Nickname(s): The Sugar City &Milk city
|• Member of Parliament||Ladu Kishore Swain, (BJD)|
|• Member of Legislative Assembly||Debaraj Mohanty , (BJD)|
|Elevation||30 m (100 ft)|
|Time zone||IST (UTC+5:30)|
Asika is located at  It has an average elevation of 30 metres (98 feet). It is situated at a distance of 40 km from Brahmapur on South, 35 km from Bhanjanagar on the North at the confluence of Rivers Rushikulya and Badanadi. NH-59 (Gopalpur-Ahmedabad) passes through this city..
- Asika Sugar Factory- 1st Sugar Factory established in 1824.
- Asika Spinning Mill
As of 2001[update] India census, Asika had a population of 20,739 (third largest city in Ganjam dist after Brahmapur and Hinjilicut). Males constitute 52% of the population and females 48%. Asika has an average literacy rate of 72%, higher than the national average of 59.5%; with 56% of the males and 44% of females literate. 12% of the population is under 6 years of age.
ASIKA sugar factory is the 1st sugar factory in Asia. This is one of the oldest in India build by Minchin Saheb in British time. Along with the factory at Nellikuppam near Cuddalore, it was managed by Parry and Co. Due to this factory the Asika Town is known as Sugar City.
When one thinks of Asika Cooperative Sugar Industries Ltd., many things come to memory, its history, the pioneers in the field, the hardy local farmers, its workmen, the dedicated bureaucrats, the support it got at highest levels, the institutional infrastructure that helped, and how it overcame so with a background of its heritage of being the story of sugar in Asia and the place where Asia's 1st Sugar Factory was established in 1824.
The jaggery mill which was started in the year 1848 by the name "Asika Sugar Works and Distillery Ltd." by 'Parry and Co. Madras' which met with huge losses for lack of supervision and other transport bottlenecks. Thereafter, Fredrick Josheph Vivian Minchin, the Book Keeper of Biny & Co. purchased the said factory and with the new Sugar Technology obtained from Germany designed and rebuilt the factory in 1856.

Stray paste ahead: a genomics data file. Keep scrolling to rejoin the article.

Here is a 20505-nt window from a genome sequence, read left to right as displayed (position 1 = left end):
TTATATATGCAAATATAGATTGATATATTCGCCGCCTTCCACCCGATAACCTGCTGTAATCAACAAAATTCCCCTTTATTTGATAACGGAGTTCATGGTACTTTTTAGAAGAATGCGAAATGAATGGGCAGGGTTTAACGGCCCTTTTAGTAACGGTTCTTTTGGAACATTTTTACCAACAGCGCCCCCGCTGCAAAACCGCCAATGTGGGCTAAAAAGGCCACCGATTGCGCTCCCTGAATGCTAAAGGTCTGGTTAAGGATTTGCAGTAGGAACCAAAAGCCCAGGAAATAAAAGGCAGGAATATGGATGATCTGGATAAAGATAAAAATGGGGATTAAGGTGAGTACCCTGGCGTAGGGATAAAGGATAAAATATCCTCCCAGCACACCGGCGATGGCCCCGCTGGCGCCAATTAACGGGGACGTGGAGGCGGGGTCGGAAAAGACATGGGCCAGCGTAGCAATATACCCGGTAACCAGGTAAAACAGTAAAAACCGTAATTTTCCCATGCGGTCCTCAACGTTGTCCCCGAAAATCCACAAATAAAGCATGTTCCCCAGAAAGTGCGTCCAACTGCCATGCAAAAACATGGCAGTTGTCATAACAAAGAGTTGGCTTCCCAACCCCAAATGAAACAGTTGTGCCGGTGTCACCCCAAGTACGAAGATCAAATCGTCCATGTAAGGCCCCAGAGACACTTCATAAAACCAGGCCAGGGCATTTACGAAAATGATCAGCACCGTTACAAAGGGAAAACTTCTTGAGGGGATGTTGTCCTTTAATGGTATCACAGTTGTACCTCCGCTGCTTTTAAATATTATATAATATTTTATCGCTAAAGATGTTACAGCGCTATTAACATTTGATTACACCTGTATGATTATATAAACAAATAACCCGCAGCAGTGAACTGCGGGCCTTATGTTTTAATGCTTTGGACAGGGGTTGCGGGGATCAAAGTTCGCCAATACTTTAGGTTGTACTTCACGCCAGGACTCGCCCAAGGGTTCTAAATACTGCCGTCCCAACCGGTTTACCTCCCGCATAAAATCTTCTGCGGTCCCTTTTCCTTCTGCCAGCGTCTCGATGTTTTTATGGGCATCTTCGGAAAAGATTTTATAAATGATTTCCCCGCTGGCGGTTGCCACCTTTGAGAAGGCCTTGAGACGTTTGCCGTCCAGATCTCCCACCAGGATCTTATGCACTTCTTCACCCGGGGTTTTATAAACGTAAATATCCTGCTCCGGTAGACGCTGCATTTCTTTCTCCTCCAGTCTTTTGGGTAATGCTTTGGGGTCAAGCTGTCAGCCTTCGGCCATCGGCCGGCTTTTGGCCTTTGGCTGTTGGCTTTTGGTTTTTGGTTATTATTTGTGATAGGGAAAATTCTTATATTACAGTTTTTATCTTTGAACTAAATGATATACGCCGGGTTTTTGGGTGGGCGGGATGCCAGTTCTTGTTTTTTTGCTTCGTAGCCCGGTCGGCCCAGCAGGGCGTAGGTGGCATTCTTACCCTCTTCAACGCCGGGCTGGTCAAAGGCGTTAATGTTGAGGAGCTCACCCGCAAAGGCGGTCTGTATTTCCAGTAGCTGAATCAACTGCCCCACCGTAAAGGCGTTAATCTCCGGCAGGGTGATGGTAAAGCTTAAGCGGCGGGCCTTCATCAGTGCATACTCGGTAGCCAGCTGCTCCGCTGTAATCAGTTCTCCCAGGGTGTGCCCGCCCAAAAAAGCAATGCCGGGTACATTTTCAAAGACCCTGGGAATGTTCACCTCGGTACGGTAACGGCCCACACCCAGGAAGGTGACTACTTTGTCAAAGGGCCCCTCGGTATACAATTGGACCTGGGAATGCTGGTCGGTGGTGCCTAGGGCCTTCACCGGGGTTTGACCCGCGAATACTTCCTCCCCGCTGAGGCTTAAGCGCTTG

- Khambeswari Goddess
- Jaganatha Temple(Nuagam)
- Kali Mandir (Nuagam)
- BHagabat Mandir (Nuagam)
- Radha Krushna Mandir (Nuagam)
- Ram Mandir (Nuagam)
- Karanjei Goddess
- Tirupati Balaji
- Ram Mandir
- Hanuman Mandir
- Maa Kali
- Maa Kalimukhi
- Maa Thakurani near Gondopuli
- Jama Masjid
- jaganath temple main road kalasanadh pur
- hunuman temple main road kalasandh pur
- Radha Krishna Temple (Banibihar, Aska)
- Sai Mandira
- Maa kankana devi temple,(Bhetanai)
- Harihar High School, Asika
- A.S.I High School Nuagam, Asika
- Kendriya Vidyalaya, Asika
- Saraswati Shishu Vidya Mandir, Asika
- NAC High School, Asika
- Mac Mickle Sanskrit Vidyalaya, Asika
- Mahatma Gandhi High School, Sheragada
- Govt Tech High School, Asika
- Govt Girls High School, Asika
- Aryan Public School, Aska
- DePaul School, Asika
- Mom School of Excellency, Asika
- Asika Science College, Asika
- Binayak Acharya College, Asika
- Niranjan Women's College, Asika
- Mac Mickle Sanskrit College, Asika
- Inventive computer education, college square, Aska
Current MLA from Asika Assembly Constituency is Debaraj Mohanty of BJD. Previous MLAs from this seat were Saroj Kumar Padhy, who won the seat as an independent candidate in State elections of 2004, Debaraj Mohanty of BJD who won this seat in 2000, Usharani Panda of INC in 1995, Duti Krushna Panda of CPI in 1990, Raghaba Parida who won representing INC in 1985 and as a candidate of INC(I) in 1980, and Harihar Swain of JNP in 1977.
- Falling Rain Genomics, Inc - Asika
- "Census of India 2001: Data from the 2001 Census, including cities, villages and towns (Provisional)". Census Commission of India. Archived from the original on 2004-06-16. Retrieved 2008-11-01.
- "State Elections 2004 - Partywise Comparison for 68-Aska Constituency of Odisha". Election Commission of India. Retrieved 2008-09-25.[permanent dead link]
- "Assembly Constituencies - Corresponding Districts and Parliamentary Constituencies of Odisha" (PDF). Election Commission of India. Archived from the original (PDF) on 2009-03-04. Retrieved 2008-09-25.